“[Janice] was so excited about it!  She agreed there should be something… [and], my grandchildren thought it was cool,” said Kay.

Her son, Kurt, must have thought it was a pretty cool idea, too. He began searching online and that’s when they found Davison. Without seeking any other invention companies, Kay decided to pursue her idea.

“I was hopeful about it. I was looking forward to how it would turn out,” she said.

She was very happy with the stylish, finished product that Davison designed, but the boots really ”kicked” off when she received an unexpected phone call.

“Like [Davison’s Licensing Department] motto, ‘We try longer,’ they did! I was quite surprised they were calling. It looked like the ball was rolling on my idea,” Kay said.

pet inventionsThose boots were made for walking  and that’s just what they did! Hugs Pet Products licensed and now sells Kay’s idea as Pugz, faux leather and faux wool shoes that provide pets with comfort and keep paws dry in any weather conditions.

Kay said she was very happy with the product that resulted from pursuing her idea with Davison, although she seemed a bit reluctant to accept her new title, “inventor.”

“Yes, I guess I do! I’m pretty proud of it!” she said.

Her fearless attitude, anything but reluctant, is a tell-tale sign of that title.

“I figured, just go for it. Nothing ventured, nothing gained!” she said.

Congratulations to Kay, Hugs Pet Products and everyone who worked on making this exciting venture such an awesome gain!

Although we can’t speak for Autumn Angel and Rough Spot, we’re sure they give Pugz four paws up!

The client has not realized a net profit on this product. A typical project does not get a royalty agreement, sell in stores or generate a profit.

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Meet Kathy, Potty Paws Inventor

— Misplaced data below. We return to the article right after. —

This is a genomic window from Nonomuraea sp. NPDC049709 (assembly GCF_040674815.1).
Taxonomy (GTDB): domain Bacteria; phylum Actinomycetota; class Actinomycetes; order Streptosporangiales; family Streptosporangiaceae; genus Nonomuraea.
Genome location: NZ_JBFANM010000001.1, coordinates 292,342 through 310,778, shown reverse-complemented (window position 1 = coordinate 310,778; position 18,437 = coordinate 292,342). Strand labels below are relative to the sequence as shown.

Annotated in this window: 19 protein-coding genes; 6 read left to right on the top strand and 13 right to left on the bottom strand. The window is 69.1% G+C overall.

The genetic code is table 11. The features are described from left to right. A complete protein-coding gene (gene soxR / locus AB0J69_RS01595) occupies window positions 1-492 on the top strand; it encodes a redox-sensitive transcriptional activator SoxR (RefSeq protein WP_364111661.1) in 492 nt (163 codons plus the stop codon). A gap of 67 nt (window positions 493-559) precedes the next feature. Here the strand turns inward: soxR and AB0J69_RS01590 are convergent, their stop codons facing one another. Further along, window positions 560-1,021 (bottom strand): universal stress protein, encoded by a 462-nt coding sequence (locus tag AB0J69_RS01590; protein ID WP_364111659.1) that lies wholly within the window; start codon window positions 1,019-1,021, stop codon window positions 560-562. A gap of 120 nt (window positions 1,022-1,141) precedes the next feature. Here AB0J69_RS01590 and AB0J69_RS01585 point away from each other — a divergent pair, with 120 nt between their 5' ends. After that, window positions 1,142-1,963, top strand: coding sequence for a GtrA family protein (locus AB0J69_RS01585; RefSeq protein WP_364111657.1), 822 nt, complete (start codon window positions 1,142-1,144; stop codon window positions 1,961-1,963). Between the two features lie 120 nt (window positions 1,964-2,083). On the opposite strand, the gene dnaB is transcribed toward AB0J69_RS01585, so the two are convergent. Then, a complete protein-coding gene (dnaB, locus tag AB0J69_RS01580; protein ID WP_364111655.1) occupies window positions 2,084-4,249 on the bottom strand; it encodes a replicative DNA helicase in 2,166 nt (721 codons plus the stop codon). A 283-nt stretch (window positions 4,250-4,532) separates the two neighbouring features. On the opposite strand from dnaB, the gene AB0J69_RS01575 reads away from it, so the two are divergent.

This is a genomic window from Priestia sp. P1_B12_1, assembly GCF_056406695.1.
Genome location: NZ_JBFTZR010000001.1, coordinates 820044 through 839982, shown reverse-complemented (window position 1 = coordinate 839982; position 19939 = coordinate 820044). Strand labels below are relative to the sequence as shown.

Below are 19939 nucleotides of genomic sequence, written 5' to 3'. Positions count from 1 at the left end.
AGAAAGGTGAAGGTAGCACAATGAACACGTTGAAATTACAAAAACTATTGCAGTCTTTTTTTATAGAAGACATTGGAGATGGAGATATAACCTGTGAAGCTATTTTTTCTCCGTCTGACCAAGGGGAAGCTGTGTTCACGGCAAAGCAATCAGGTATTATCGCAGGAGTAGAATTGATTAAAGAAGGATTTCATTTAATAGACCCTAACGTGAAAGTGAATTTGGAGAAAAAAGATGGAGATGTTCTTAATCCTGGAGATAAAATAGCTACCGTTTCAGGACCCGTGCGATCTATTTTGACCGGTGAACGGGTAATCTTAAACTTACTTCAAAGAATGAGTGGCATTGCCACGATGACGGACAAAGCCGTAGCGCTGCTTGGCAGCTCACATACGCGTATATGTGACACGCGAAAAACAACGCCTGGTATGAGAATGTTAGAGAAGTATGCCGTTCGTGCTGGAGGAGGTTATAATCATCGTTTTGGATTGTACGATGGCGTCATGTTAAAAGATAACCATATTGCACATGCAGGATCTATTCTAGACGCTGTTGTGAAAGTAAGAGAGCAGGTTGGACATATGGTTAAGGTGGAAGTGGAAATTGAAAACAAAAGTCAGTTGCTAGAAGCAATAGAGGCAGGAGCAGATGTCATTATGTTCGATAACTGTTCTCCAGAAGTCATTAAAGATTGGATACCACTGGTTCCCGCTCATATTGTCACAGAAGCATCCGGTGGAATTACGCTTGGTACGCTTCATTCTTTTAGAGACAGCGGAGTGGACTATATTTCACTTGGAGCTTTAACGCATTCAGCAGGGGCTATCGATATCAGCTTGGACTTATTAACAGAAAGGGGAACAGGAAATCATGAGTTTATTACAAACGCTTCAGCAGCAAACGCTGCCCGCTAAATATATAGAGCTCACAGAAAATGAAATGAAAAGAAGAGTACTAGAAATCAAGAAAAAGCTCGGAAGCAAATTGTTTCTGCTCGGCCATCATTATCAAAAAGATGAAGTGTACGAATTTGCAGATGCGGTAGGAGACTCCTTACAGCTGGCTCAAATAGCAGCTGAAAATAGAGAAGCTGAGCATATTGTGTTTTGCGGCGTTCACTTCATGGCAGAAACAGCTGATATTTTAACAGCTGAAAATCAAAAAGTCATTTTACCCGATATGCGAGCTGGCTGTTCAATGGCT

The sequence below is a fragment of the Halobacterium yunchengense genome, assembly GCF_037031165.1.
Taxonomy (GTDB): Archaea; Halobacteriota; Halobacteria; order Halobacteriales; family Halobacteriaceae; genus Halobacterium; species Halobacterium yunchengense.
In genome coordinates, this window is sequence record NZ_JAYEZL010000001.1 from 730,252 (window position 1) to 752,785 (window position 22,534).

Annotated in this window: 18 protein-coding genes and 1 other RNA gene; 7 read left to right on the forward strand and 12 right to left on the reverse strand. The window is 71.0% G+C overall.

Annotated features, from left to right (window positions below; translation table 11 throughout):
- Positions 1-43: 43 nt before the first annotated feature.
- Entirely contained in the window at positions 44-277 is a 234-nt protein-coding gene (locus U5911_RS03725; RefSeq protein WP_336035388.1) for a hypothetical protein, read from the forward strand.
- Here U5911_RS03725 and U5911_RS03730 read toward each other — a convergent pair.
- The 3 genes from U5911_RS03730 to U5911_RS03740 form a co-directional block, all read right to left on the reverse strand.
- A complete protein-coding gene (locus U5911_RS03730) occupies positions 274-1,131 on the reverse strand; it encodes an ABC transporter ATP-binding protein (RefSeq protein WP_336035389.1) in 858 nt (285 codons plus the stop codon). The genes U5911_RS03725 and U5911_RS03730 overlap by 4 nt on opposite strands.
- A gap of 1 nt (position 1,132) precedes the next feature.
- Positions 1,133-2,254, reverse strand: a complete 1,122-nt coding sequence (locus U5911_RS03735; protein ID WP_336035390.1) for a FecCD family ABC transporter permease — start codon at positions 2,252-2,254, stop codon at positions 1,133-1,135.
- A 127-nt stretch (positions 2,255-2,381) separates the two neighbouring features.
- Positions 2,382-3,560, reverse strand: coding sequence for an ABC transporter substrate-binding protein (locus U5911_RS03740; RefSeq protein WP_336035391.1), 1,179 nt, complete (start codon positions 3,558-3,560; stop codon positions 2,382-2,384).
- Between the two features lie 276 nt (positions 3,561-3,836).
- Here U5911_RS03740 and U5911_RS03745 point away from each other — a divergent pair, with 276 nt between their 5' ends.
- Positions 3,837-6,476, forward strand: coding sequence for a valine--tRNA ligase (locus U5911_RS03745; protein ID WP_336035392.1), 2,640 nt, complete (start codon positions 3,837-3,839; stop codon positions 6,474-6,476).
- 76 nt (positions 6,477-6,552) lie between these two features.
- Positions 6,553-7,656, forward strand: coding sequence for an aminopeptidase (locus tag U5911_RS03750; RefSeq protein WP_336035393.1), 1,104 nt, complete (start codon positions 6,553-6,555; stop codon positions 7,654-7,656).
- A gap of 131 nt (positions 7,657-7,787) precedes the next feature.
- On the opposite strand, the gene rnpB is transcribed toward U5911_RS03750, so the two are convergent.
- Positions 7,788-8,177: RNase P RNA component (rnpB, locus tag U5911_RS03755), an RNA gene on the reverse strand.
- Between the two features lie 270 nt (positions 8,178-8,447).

Living in their Stamford, Conn., apartment, Pittsburgh natives Kathy and her husband often enjoyed taking their pup on long walks at the city park or along the picturesque streets near their home.  To help keep Stamford’s streets clean and beautiful, city officials enforced mandatory pet waste pick-up.

“They offered a small bag with handles to use for this, but I found these to be inadequate,” said Kathy.

Kathy, a busy medical assistant and office manager, needed a more efficient and sanitary way to dispose of her pup’s waste.  It didn’t take Kathy and her husband long to come up with a solution, sealable mitts that ensured easy disposal; but, they didn’t necessarily have the support of their family from the start.

“We came up with this idea about one month later… When I told my family, they didn’t really think I could make this happen,” said Kathy.  “I have had ideas in the past, but never acted on them, because I didn’t have the time or finances to make it happen.”

Proving skeptical family wrong, Kathy’s husband began researching invention companies and they decided to go with a hometown option.

“After contacting Davison and getting their input, we slowly got this idea off the ground. Of course, we didn’t know what to expect,” said Kathy.

Davison designers worked diligently with Kathy and her husband to develop Potty Paws, anti-microbial, paw-shaped mitts that easily slip on, then turn inside out and zip shut for mess-free waste disposal.

Eventually, the mitts were licensed by Hugs Pet Products, an innovative company devoted to enhancing the lives of pets and their owners by delivering cutting edge pet products.

It may not have happened overnight, but Kathy said she always believed in her idea and she had some advice for other inventors who may have doubts.

“I believe there is always room for a new product for the consumer to try.  You do need to be patient and be ready to put in the time and money.  There is no guarantee that your idea will be a great product, so be ready for anything,” said Kathy.

Sadly, Kathy’s husband passed away during their invention process, but she said she knows he would be thrilled with the finished product.

“I have had more communication with the Davison group than my late husband and they have kept me informed every step of the journey and have shown much kindness [over] the loss I have had… Seeing my product for sale is the reality of the dream we both had.  I would certainly do it again,” said Kathy.

Congratulations Kathy, the adorable product has been a “paws-itive” success!

The client has not realized a net profit on this product. A typical project does not get a royalty agreement, sell in stores or generate a profit.